Your skin is your body's largest organ. It has many different functions, including covering and protecting your body. It helps keep germs out. But sometimes the germs can cause a skin infection. This often happens when there is a break, cut, or wound on your skin. It can also happen when your immune system is weakened, because of another disease or a medical treatment.

Some skin infections cover a small area on the top of your skin. Other infections can go deep into your skin or spread to a larger area.

What causes skin infections?

Skin infections are caused by different kinds of germs. For example,

Who is at risk for skin infections?

You are at a higher risk for a skin infection if you

What are the symptoms of skin infections?

The symptoms depend on the type of infection. Some symptoms that are common to many skin infections include rashes, swelling, redness, pain, pus, and itching.

How are skin infections diagnosed?

To diagnose a skin infection, health care providers will do a physical exam and ask about your symptoms. You may have lab tests, such as a skin culture. This is a test to identify what type of infection you have, using a sample from your skin. Your provider may take the sample by swabbing or scraping your skin, or removing a small piece of skin (biopsy). Sometimes providers use other tests, such as blood tests.

How are skin infections treated?

The treatment depends on the type of infection and how serious it is. Some infections will go away on their own. When you do need treatment, it may include a cream or lotion to put on the skin. Other possible treatments include medicines and a procedure to drain pus.


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Staphylococcal Infections

What are Staphylococcal (staph) infections?

Staphylococcus (staph) is a group of bacteria. There are more than 30 types. A type called Staphylococcus aureus causes most infections.

Staph bacteria can cause many different types of infections, including

What causes staph infections?

Some people carry staph bacteria on their skin or in their noses, but they do not get an infection. But if they get a cut or wound, the bacteria can enter the body and cause an infection.

Staph bacteria can spread from person to person. They can also spread on objects, such as towels, clothing, door handles, athletic equipment, and remotes. If you have staph and do not handle food properly when you are preparing it, you can also spread staph to others.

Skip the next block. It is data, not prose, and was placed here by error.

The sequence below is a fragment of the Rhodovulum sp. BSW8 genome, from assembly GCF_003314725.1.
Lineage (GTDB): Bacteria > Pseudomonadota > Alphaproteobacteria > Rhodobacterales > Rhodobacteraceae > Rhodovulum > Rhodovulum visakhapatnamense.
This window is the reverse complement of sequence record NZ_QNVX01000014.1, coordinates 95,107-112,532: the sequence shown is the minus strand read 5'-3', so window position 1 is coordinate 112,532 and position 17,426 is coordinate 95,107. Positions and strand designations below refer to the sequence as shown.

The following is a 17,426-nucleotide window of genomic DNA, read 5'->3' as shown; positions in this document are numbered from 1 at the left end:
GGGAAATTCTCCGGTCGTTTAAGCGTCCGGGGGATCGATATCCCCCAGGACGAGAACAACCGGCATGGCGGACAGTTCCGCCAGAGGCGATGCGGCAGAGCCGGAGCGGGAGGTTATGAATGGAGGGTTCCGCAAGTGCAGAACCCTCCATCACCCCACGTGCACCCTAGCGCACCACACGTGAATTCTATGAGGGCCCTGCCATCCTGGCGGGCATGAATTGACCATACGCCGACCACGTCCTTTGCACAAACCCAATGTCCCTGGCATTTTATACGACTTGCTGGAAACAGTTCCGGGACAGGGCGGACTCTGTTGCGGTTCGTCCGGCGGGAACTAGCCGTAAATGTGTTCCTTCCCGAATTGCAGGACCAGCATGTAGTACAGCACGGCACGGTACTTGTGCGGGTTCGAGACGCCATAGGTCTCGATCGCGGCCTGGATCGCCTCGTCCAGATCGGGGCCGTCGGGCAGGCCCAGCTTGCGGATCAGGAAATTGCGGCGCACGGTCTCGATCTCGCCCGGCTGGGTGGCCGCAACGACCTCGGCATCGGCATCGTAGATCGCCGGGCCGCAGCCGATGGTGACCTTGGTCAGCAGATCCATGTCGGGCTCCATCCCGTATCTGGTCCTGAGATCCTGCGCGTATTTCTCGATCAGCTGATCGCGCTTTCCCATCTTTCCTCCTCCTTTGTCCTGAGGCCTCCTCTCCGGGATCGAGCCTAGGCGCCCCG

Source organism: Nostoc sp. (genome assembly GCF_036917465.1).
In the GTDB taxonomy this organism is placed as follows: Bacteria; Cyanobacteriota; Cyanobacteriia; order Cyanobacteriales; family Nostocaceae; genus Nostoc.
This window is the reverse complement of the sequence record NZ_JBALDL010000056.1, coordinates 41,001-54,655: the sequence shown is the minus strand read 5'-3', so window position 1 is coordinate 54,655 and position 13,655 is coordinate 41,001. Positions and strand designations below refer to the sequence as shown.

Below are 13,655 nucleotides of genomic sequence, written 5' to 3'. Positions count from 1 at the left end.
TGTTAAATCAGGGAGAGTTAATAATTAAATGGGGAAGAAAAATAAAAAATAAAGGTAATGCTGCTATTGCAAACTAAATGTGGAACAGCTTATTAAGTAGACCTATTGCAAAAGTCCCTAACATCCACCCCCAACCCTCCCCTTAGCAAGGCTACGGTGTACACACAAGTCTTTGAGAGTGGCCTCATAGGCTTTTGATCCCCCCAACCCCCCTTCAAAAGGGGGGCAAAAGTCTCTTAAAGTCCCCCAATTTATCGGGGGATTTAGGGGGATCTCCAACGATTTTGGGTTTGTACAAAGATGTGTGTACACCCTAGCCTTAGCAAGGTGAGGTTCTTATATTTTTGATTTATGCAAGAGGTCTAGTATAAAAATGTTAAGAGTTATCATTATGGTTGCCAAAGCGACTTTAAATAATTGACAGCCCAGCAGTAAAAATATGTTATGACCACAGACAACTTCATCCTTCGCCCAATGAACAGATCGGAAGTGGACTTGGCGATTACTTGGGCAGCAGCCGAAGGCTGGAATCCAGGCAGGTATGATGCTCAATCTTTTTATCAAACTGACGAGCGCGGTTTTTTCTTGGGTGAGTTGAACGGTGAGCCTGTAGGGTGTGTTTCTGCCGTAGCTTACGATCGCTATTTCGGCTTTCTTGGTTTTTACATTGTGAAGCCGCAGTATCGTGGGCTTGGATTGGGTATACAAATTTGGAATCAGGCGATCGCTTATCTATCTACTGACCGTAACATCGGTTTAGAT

Who is at risk for staph infections?

Anyone can develop a staph infection, but certain people are at greater risk, including those who

What are the symptoms of staph infections?

The symptoms of a staph infection depend on the type of infection:

How are staph infections diagnosed?

Your health care provider will do a physical exam and ask about your symptoms. Often, providers can tell if you have a staph skin infection by looking at it. To check for other types of staph infections, providers may do a culture, with a skin scraping, tissue sample, stool sample, or throat or nasal swabs. There may be other tests, such as imaging tests, depending on the type of infection.

What are the treatments for staph infections?

Treatment for staph infections is antibiotics. Depending on the type of infection, you may get a cream, ointment, medicines (to swallow), or intravenous (IV). If you have an infected wound, your provider might drain it. Sometimes you may need surgery for bone infections.

Some staph infections, such as MRSA (methicillin-resistant Staphylococcus aureus), are resistant to many antibiotics. There are still certain antibiotics that can treat these infections.

Can staph infections be prevented?

Certain steps can help to prevent staph infections:


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Code History

  • FY 2021 - No Change, effective from 10/1/2020 through 9/30/2021
  • FY 2020 - No Change, effective from 10/1/2019 through 9/30/2020
  • FY 2019 - No Change, effective from 10/1/2018 through 9/30/2019
  • FY 2018 - No Change, effective from 10/1/2017 through 9/30/2018
  • FY 2017 - No Change, effective from 10/1/2016 through 9/30/2017
  • FY 2016 - New Code, effective from 10/1/2015 through 9/30/2016 (First year ICD-10-CM implemented into the HIPAA code set)